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Public Sector Accounting Standards (PSAS) 2021


It has been a busy year for the Public Sector Accounting Board (PSAB or the “Board”). As was the case with many, the Board has been hard at work dealing with the ever-evolving situation of the COVID-19 pandemic. The Board has continued to adjust and make quick decisions to ensure they are continuing to address stakeholder needs. Whilst the pandemic has caused many changes, the Board and its committees were still hard at work advancing the progress of various ongoing projects.

This publication will provide a look at the impacts of COVID-19, an outline of new standards effective over the next few years and an overview of the future of PSAS and projects that will impact public sector entities in the future.

COVID-19 Impacts

Global, national, and local responses to COVID-19 continue to evolve and change and the implications of this virus are far reaching. It has and continues to impact operations in nearly every sector and continues to lead to widespread economic uncertainty. As vaccination efforts continue to improve there has been improvement across most industries but the threat of variants and further lockdowns remain. Some of the ways in which the pandemic is affecting entities include:

  • Reduced consumer demand for goods and services due to lost income and restrictions on consumers’ ability to move freely;
  • Reduced ability to provide goods and services due to government-imposed shutdowns or product shortages and resulting lost revenues;
  • Difficulties in collecting from taxpayers and other counterparties facing financial difficulties;
  • Increase in governments providing grants, discounted loans and tax deferrals for economic stimulus and stabilization; and
  • Uncertainties over future receipt of government and other types of funding for some public sector entities as cost-cutting measures are undertaken.

The financial reporting implications for public sector entities and the precise effects will depend on the circumstances of each entity.

Standards Effective April 1, 2020

The Board has an annual improvements process, the purpose of which is to clarify guidance or wording and to correct for unintended consequences or conflicts in the PSA Handbook. As a result of the 2018-2019 annual improvements process, the Board issued the following amendments:

  • Removal of due process procedures from the Handbook, as they are already set out in the Due Process Manual;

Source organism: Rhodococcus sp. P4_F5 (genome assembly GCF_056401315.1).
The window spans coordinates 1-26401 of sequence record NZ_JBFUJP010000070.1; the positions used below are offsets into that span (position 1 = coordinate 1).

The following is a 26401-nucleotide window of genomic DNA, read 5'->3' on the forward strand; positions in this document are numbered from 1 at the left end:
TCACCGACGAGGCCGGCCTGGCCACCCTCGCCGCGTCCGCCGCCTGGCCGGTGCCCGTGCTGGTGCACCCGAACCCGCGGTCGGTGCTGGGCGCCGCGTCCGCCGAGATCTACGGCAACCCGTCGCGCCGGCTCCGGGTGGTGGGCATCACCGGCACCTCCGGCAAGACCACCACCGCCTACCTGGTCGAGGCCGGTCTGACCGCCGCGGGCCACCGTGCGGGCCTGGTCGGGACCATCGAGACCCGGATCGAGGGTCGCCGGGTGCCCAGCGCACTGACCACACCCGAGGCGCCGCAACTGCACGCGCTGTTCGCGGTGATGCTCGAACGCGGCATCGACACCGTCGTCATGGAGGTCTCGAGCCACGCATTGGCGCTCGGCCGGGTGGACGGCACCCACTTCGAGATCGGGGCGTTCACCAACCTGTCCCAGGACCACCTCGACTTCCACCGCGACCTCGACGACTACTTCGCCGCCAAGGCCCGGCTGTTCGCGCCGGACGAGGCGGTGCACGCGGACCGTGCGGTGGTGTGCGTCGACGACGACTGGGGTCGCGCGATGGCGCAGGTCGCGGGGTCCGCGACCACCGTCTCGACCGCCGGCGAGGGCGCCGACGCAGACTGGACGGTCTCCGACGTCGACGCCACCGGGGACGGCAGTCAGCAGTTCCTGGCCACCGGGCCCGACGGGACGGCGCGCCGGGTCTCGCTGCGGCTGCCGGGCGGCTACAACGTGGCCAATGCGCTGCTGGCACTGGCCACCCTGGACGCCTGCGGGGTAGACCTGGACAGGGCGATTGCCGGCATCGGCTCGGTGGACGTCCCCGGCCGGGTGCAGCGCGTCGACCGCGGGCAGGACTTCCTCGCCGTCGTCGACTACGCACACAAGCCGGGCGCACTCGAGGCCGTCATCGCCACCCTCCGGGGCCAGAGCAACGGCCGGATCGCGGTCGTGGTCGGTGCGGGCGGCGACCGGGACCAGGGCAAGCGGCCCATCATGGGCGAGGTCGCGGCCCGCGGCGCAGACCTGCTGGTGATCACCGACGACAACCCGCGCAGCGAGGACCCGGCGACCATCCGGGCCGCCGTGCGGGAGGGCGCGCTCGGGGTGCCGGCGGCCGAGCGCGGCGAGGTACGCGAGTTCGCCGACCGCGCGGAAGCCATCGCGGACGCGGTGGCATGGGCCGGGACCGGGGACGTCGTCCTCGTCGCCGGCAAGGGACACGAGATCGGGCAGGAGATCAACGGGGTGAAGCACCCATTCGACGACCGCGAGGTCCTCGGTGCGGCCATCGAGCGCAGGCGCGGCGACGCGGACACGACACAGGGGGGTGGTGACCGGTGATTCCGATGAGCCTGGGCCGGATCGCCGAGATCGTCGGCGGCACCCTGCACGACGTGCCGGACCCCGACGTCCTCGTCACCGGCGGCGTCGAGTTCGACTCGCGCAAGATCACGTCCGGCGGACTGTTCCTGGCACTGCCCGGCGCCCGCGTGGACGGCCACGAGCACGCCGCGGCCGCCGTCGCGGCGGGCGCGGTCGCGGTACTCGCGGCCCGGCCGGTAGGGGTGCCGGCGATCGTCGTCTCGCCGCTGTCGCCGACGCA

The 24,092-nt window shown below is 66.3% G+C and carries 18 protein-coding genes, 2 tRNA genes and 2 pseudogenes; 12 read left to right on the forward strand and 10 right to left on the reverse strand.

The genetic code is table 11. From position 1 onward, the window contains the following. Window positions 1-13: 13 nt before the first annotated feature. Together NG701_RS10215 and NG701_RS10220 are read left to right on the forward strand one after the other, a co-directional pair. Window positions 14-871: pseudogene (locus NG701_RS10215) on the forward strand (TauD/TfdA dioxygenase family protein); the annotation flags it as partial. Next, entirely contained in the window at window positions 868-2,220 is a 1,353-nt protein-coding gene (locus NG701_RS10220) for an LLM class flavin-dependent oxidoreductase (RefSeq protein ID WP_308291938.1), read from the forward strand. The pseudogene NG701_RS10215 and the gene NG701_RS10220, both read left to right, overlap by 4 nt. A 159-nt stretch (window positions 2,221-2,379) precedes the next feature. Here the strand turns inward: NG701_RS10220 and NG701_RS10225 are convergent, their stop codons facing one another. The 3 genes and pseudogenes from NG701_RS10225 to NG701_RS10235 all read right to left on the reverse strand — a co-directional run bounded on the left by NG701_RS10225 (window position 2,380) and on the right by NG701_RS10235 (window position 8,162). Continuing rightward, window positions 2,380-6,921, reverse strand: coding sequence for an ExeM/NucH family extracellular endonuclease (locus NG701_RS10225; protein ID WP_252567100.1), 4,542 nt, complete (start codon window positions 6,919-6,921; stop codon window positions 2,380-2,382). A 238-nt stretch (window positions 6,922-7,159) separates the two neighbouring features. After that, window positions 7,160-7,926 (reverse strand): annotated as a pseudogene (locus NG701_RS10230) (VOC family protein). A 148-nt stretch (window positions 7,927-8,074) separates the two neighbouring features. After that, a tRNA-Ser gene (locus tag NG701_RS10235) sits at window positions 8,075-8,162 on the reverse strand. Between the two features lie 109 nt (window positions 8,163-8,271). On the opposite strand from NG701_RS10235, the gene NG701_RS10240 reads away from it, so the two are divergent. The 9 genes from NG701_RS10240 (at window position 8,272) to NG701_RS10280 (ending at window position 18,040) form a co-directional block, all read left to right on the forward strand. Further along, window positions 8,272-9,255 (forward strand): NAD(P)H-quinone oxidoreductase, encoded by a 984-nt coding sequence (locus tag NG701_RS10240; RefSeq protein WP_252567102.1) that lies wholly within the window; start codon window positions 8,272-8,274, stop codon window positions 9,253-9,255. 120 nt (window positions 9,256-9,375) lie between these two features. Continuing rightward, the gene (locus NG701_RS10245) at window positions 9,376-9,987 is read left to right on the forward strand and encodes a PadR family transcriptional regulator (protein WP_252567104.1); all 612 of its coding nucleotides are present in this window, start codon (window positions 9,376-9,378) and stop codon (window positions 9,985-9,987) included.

• Various standards amended to correct inconsistencies in terminology relating to the government component category that was added to the PSA Handbook a few years ago;
  • Amended Section PS 3060, Government Partnerships, to remove redundancies and update terminology, including the replacement of the term “government partnership” and “government business partnership” with the term’s “partnership” and “business partnership” respectively. This also included changing the name of Section PS 3060 to “Interests in Partnerships”; and
  • Correcting inconsistencies in definitions and references throughout the PSA Handbook.

The amendments are effective for fiscal years beginning on or after April 1, 2020 and will impact December 31, 2021 year ends for the first time this year. 

Standards Effective April 1, 2021

The changes effective for this period are very general in their nature and impact multiple PSA Handbook areas. They were too minor to impact our issued publications, so no table of resources has been included below. In order to see more details on these amendments please refer to the PSA Handbook and individual standards.

2019-2020 Annual Improvements

As a result of the 2019-2020 annual improvements process, the Board issued the following amendments:

  • Amended the Introduction to Public Sector Accounting Standards to clarify that early adoption of a new or amended standard also requires the early adoption of all consequential
  • amendments related to that standard. This also clarifies that the consequential amendments cannot be early adopted if the related amended standard has not also been early adopted.
  • Update the disclosure requirements in individual standards relating to Section PS 3380, Contractual Rights to require the disclosure of both contractual rights and contractual obligations; and 
  • Replace the term contingencies in individual standards with the term’s contingent assets and contingent liabilities.

The Board issued these amendments in November 2020 with earlier adoption permitted.

Modification of PSAB’s GAAP Hierarchy